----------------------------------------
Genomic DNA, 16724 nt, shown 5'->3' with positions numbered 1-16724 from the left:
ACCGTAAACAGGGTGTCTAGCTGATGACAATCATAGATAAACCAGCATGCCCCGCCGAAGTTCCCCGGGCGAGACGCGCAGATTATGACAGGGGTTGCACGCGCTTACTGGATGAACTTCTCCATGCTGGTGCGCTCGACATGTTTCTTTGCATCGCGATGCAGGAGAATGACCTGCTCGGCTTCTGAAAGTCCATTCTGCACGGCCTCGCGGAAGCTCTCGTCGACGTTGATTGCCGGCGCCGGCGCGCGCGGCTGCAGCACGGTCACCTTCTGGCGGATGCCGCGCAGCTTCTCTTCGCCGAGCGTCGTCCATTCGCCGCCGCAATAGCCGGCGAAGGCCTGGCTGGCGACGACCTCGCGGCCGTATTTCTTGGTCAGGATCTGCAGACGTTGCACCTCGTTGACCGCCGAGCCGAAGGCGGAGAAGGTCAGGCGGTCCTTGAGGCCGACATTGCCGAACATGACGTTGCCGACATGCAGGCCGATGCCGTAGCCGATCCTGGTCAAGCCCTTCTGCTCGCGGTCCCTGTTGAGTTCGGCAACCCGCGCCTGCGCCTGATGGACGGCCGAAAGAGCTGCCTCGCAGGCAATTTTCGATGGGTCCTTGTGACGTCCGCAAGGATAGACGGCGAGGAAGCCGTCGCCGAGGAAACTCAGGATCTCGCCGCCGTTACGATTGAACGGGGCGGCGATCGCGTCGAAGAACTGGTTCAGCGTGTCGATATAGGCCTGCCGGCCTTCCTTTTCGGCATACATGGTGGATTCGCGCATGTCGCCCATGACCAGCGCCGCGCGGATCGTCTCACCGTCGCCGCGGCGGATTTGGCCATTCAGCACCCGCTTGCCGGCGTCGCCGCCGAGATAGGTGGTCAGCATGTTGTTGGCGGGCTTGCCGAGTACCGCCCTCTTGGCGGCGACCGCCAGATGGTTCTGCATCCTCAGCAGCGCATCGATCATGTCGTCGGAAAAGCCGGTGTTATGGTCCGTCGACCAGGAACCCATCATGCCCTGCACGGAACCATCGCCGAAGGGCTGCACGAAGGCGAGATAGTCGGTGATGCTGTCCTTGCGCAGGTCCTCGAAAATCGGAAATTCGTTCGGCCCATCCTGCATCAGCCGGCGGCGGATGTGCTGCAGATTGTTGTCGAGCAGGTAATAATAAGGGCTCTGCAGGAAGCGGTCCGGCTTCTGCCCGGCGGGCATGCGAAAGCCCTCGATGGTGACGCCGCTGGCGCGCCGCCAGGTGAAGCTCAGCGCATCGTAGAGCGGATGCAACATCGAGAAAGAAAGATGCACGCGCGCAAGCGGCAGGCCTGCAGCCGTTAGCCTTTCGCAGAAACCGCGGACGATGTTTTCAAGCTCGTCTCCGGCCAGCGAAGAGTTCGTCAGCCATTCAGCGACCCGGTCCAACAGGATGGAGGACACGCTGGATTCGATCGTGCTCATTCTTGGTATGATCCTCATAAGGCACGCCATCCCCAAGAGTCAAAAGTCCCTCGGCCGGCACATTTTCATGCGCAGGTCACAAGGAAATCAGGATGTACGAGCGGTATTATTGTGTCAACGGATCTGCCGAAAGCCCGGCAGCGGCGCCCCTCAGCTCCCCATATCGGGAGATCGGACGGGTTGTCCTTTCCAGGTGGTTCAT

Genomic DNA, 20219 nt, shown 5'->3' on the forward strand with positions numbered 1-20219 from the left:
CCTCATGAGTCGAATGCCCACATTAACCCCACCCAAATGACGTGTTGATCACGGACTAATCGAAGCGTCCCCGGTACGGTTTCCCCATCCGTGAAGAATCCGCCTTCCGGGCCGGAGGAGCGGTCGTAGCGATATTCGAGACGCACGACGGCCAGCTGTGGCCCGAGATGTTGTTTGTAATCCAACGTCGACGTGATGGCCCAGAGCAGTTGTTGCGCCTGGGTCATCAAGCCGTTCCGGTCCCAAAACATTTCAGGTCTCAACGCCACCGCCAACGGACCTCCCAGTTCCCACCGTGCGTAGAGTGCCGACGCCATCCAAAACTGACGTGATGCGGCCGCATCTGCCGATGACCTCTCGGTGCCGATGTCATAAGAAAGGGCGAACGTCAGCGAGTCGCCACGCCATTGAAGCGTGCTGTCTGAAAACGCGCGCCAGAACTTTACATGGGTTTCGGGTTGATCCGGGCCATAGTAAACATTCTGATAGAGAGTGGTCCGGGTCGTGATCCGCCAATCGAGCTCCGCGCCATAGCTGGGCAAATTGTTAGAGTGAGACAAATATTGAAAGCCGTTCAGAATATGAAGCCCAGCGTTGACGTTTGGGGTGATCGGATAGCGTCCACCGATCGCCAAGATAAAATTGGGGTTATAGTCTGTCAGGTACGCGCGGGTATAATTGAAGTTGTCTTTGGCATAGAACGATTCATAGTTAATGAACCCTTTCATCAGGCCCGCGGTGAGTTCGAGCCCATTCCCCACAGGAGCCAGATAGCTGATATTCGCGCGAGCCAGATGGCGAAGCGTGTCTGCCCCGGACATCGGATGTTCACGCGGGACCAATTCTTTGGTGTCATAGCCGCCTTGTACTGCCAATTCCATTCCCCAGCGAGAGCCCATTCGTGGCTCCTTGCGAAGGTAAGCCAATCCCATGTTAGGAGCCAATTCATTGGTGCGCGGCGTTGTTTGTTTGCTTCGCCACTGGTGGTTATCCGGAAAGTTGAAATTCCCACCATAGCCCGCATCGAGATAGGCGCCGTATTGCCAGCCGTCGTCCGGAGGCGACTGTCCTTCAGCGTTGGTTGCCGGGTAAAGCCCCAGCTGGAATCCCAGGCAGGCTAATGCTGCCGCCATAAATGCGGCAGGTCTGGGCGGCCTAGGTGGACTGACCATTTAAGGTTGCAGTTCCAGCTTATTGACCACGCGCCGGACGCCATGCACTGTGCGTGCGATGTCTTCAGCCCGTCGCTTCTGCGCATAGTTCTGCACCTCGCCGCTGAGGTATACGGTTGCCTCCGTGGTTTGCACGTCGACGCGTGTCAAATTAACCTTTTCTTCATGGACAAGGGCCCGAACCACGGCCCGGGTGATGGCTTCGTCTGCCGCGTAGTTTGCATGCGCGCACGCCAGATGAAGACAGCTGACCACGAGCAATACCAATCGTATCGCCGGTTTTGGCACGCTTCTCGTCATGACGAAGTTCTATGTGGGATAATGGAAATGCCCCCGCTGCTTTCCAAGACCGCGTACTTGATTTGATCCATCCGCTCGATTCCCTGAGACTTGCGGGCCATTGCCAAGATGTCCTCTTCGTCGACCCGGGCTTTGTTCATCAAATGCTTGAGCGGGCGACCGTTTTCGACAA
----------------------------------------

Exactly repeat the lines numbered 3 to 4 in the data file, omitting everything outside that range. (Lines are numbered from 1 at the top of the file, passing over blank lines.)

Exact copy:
Genomic DNA, 20219 nt, shown 5'->3' on the forward strand with positions numbered 1-20219 from the left:
CCTCATGAGTCGAATGCCCACATTAACCCCACCCAAATGACGTGTTGATCACGGACTAATCGAAGCGTCCCCGGTACGGTTTCCCCATCCGTGAAGAATCCGCCTTCCGGGCCGGAGGAGCGGTCGTAGCGATATTCGAGACGCACGACGGCCAGCTGTGGCCCGAGATGTTGTTTGTAATCCAACGTCGACGTGATGGCCCAGAGCAGTTGTTGCGCCTGGGTCATCAAGCCGTTCCGGTCCCAAAACATTTCAGGTCTCAACGCCACCGCCAACGGACCTCCCAGTTCCCACCGTGCGTAGAGTGCCGACGCCATCCAAAACTGACGTGATGCGGCCGCATCTGCCGATGACCTCTCGGTGCCGATGTCATAAGAAAGGGCGAACGTCAGCGAGTCGCCACGCCATTGAAGCGTGCTGTCTGAAAACGCGCGCCAGAACTTTACATGGGTTTCGGGTTGATCCGGGCCATAGTAAACATTCTGATAGAGAGTGGTCCGGGTCGTGATCCGCCAATCGAGCTCCGCGCCATAGCTGGGCAAATTGTTAGAGTGAGACAAATATTGAAAGCCGTTCAGAATATGAAGCCCAGCGTTGACGTTTGGGGTGATCGGATAGCGTCCACCGATCGCCAAGATAAAATTGGGGTTATAGTCTGTCAGGTACGCGCGGGTATAATTGAAGTTGTCTTTGGCATAGAACGATTCATAGTTAATGAACCCTTTCATCAGGCCCGCGGTGAGTTCGAGCCCATTCCCCACAGGAGCCAGATAGCTGATATTCGCGCGAGCCAGATGGCGAAGCGTGTCTGCCCCGGACATCGGATGTTCACGCGGGACCAATTCTTTGGTGTCATAGCCGCCTTGTACTGCCAATTCCATTCCCCAGCGAGAGCCCATTCGTGGCTCCTTGCGAAGGTAAGCCAATCCCATGTTAGGAGCCAATTCATTGGTGCGCGGCGTTGTTTGTTTGCTTCGCCACTGGTGGTTATCCGGAAAGTTGAAATTCCCACCATAGCCCGCATCGAGATAGGCGCCGTATTGCCAGCCGTCGTCCGGAGGCGACTGTCCTTCAGCGTTGGTTGCCGGGTAAAGCCCCAGCTGGAATCCCAGGCAGGCTAATGCTGCCGCCATAAATGCGGCAGGTCTGGGCGGCCTAGGTGGACTGACCATTTAAGGTTGCAGTTCCAGCTTATTGACCACGCGCCGGACGCCATGCACTGTGCGTGCGATGTCTTCAGCCCGTCGCTTCTGCGCATAGTTCTGCACCTCGCCGCTGAGGTATACGGTTGCCTCCGTGGTTTGCACGTCGACGCGTGTCAAATTAACCTTTTCTTCATGGACAAGGGCCCGAACCACGGCCCGGGTGATGGCTTCGTCTGCCGCGTAGTTTGCATGCGCGCACGCCAGATGAAGACAGCTGACCACGAGCAATACCAATCGTATCGCCGGTTTTGGCACGCTTCTCGTCATGACGAAGTTCTATGTGGGATAATGGAAATGCCCCCGCTGCTTTCCAAGACCGCGTACTTGATTTGATCCATCCGCTCGATTCCCTGAGACTTGCGGGCCATTGCCAAGATGTCCTCTTCGTCGACCCGGGCTTTGTTCATCAAATGCTTGAGCGGGCGACCGTTTTCGACAA